Thirdly, the terms of the pre-irritancy notice must set out what the tenant “has to do and within what period”: Inverclyde Council v McCloskey t/a Prince of Wales Bar 2015 SLT (Sh Ct) 57, para 63; Scott v Muir 2012 SLT (Sh Ct) 179, para 41. It must specify a period within which the tenant must make payment of the outstanding rent. This should be read as a requirement to set out a deadline or time limit by which the tenant must comply with what is demanded by the notice: Scott v Muir at para 41.

There is conflicting case law on whether there is a requirement to set out the duration over which the rent arrears have accrued. Sheriff Principal Stephen held that there was in Scott v Muir, paras 43 and following, whereas Sheriff Principal Murray in Inverclyde Council disagreed, as there was no basis for this in terms of the statute: para 74. Caution may be the best approach here (as the Practical Law practice note on irritancy of leases suggests). A schedule or statement of arrears totalling the amount set out in the notice and showing the dates on which they fell due could be enclosed with, and incorporated into, the notice. Alternatively, the date range could be stated within the notice itself.

Where do we go from here?

Returning to the present, at some point the duration of 14 weeks for the pre-irritancy notice will have to be tapered down incrementally, back towards the previous 14 day period. The Scottish Government’s statement of reasons for extending the 2020 Act’s irritancy provisions to 31 March 2021, at para 5.13.3, provides: “Expiring the provision in September 2020 would also have the slightly perverse effect of allowing earlier evictions than was possible when the measure was in force. For example, a landlord serving an eviction notice on 29 September 2020 could not regain possession until 5 January 2021, while reverting to the 14 day period would mean eviction would be possible on 15 October 2020 if notice was served on 1 October 2020.”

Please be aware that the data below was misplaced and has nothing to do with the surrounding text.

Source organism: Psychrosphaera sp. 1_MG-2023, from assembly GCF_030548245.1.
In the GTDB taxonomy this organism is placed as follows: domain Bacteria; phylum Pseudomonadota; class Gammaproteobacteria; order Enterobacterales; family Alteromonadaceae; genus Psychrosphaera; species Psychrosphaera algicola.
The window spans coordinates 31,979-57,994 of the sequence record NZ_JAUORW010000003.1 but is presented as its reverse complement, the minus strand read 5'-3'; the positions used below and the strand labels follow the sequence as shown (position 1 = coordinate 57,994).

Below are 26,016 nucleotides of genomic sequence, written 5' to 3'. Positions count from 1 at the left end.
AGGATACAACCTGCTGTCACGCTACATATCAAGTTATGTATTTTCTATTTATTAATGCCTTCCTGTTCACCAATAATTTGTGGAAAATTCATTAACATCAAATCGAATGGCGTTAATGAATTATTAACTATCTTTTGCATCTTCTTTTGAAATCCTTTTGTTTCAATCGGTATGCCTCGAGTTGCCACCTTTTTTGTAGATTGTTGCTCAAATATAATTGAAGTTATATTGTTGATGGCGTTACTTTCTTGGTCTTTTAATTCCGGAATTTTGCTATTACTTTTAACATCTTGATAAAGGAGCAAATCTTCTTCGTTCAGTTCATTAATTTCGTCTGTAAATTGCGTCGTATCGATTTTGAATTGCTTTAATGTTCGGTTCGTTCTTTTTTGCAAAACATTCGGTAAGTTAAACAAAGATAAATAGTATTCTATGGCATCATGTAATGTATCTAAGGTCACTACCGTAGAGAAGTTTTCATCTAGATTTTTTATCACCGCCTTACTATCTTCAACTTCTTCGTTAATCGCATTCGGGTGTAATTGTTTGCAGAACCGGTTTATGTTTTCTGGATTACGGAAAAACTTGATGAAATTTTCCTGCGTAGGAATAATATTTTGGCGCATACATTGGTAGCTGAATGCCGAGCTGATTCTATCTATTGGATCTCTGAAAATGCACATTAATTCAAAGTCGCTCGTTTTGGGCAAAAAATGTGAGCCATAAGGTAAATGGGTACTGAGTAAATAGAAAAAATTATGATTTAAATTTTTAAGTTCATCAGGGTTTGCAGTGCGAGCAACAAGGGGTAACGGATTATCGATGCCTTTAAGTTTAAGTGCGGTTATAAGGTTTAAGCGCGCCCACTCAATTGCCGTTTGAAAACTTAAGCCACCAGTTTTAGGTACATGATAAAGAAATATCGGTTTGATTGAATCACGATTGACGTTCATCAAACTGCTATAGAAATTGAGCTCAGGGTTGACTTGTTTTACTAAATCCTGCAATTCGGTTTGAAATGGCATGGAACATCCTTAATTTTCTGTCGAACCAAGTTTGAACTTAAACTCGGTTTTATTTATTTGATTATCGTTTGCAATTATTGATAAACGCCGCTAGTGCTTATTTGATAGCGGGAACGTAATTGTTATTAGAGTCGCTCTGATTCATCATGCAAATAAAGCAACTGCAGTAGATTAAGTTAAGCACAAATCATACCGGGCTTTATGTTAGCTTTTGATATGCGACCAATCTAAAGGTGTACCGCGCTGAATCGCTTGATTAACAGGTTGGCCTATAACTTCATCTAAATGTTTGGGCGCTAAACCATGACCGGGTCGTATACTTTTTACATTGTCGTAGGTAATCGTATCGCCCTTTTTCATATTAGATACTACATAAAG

It is correct that this would have a perverse effect. The statement of reasons goes on to say, at para 5.13.7, that: “Alternative approaches have been considered and the only alternative is to expire the provision. A decision not to extend would rely on negotiation between landlords and tenants to provide a solution, leading to inequality and uncertainty of treatment. In the circumstances, no alternative to retaining the primary legislation exists.”

It is true that at the point when an extension to the 2020 Act's irritancy provisions was being considered (as part of an extension of the Act as a whole), there was only a choice between extension or expiry. But it is important to recognise that this does not mean there is only a choice between 14 days and 14 weeks: s 4(3A) of the 1985 Act provides for flexibility, presumably with the sole intention of allowing for a tapering down of the 14 week period, to avoid the “slightly perverse effect” noted in para 5.13.3 of the Scottish Government’s statement of reasons, but only for so long as the 2020 Act's irritancy provisions remain in force. It might have been desirable to recognise and refer to s 4(3A) in the statement of reasons. 

In any event, if the tapering down of the 14 week period does not occur before the 2020 Act expires, for it can only (at present) be extended to 30 September 2021 in terms of s 12(3)(b), primary legislation will be required to provide such regulation making power under s 4 of the 1985 Act to the Scottish ministers to allow for this tapering down beyond 30 September 2021.

The Author

Kieran Buxton, solicitor and professional support lawyer, Davidson Chalmers Stewart LLP, and ordinary course tutor, University of Edinburgh

The views expressed above are those of the author, not those of his employers, and do not constitute legal advice